The sound design when racing is absolutely phenomenal, as engines absolutely scream, and help to truly deliver the feeling of a live NASCAR race. The cockpit views are equally impressive, and not only accurately represent the first-person NASCAR cams often seen on TV, but are ridiculously detailed, showing off everything from the driver’s feet to the Velcro window guards which begin to flap violently as speed increases. Visually, the tracks look great. Day races are nice, and night races, which typically start with the sun setting, is an absolute treat for the eyes. The only time when the visuals suffer are immediately before and after races, where the cutscenes look rather basic and bare; even the United States Air-Force flybys are weak.
Drafting indicators, as well as braking indicators, are present to help newcomers, and can easily be turned off in the game’s menu. There’s even the option to rewind the game by 5 seconds if you scraped a corner, spun out, or just made a mistake in a 200 lap race that ends up costing you. Pit-stops are decent, but the overall presentation when pitting is somewhat weak, as the game has to actually bring up a cutscene to perform the pit, then exit said cutscene once it’s done. This can sometimes take you out of the experience, and is definitely something to be improved upon in the next game. Another cool little bonus is that the game actually sets aside a 30-second window to spin-out and please the crowd if you win a race. Spinning out, doing doughnuts on the grass, etc., all gain you extra NXP.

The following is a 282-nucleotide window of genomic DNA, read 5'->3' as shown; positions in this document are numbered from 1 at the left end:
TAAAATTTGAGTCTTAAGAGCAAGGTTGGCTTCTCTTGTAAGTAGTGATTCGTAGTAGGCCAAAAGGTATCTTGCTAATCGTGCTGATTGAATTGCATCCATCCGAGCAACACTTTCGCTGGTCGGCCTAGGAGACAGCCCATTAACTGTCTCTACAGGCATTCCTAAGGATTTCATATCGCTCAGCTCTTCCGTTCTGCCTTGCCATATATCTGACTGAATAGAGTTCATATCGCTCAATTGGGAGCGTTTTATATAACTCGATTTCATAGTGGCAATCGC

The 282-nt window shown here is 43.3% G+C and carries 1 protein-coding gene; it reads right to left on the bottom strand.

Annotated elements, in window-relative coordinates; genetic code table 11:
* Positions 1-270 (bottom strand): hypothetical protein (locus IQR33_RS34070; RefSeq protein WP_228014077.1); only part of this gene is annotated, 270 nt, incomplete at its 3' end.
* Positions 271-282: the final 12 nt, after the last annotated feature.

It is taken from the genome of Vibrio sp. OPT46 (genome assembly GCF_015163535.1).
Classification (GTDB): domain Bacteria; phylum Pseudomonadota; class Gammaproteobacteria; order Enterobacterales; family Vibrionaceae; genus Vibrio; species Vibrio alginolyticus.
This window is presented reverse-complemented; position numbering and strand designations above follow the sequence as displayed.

Heading to the multiplayer portion of the game, the online mode for NASCAR 2011 isn’t all that impressive. The basics are there, but there’s no real lobby system, and aside from creating a private match or inviting friends in, the only two choices are either jumping straight into a particular race lobby that’s about to start, or creating a custom race of your own, where players, still, join randomly. It’s good to see that the game supports local multiplayer, as that mode seems to be all but lost in many of today’s popular racers.
It’s worth noting that NASCAR 2011 is easy, and we mean really easy. When initially starting the game, it’s quite effortless to not only gain a 1st overall qualifying position, but to pull off a win as well. If players want a real challenge, it’s best to set the computer’s difficulty to high, and turn off most of the racing assist features. While this is nice for newcomers, those who are familiar with racing games nowadays would more than likely opt to amp up the difficulty from the start, otherwise there’s little to no challenge present.
While you can easily cover the entire racing spectrum, including NASCAR, in titles like Gran Turismo 5, NASCAR 2011 really brings every aspect of the sport home, not just the ultra-simulation feel you get with Polyphony Digital’s racer, though there’s some aspects of that title that Eutechnyx could certainly learn from. NASCAR 2011: The Game has its highs and its lows, and while the overall career mode is pretty shallow and the presentation can sometimes be quite inconsistent, the core gameplay, specifically the sense of immersion, is what will be bringing players back. If you’re a racing fan in general, consider giving this one a try, but if you’re a true NASCAR fan, you owe it to yourself to pick this game up, as it replicates the adrenaline rush and “Southern style” that comes with the sport quite beautifully.
PlayStation LifeStyle’s Final Score
+ Gameplay is easy to jump into, and driving is a blast.
+ Terrific sound design and damage modeling.
– Shallow career mode, awful cutscenes, and lackluster online play may sour the experience for some.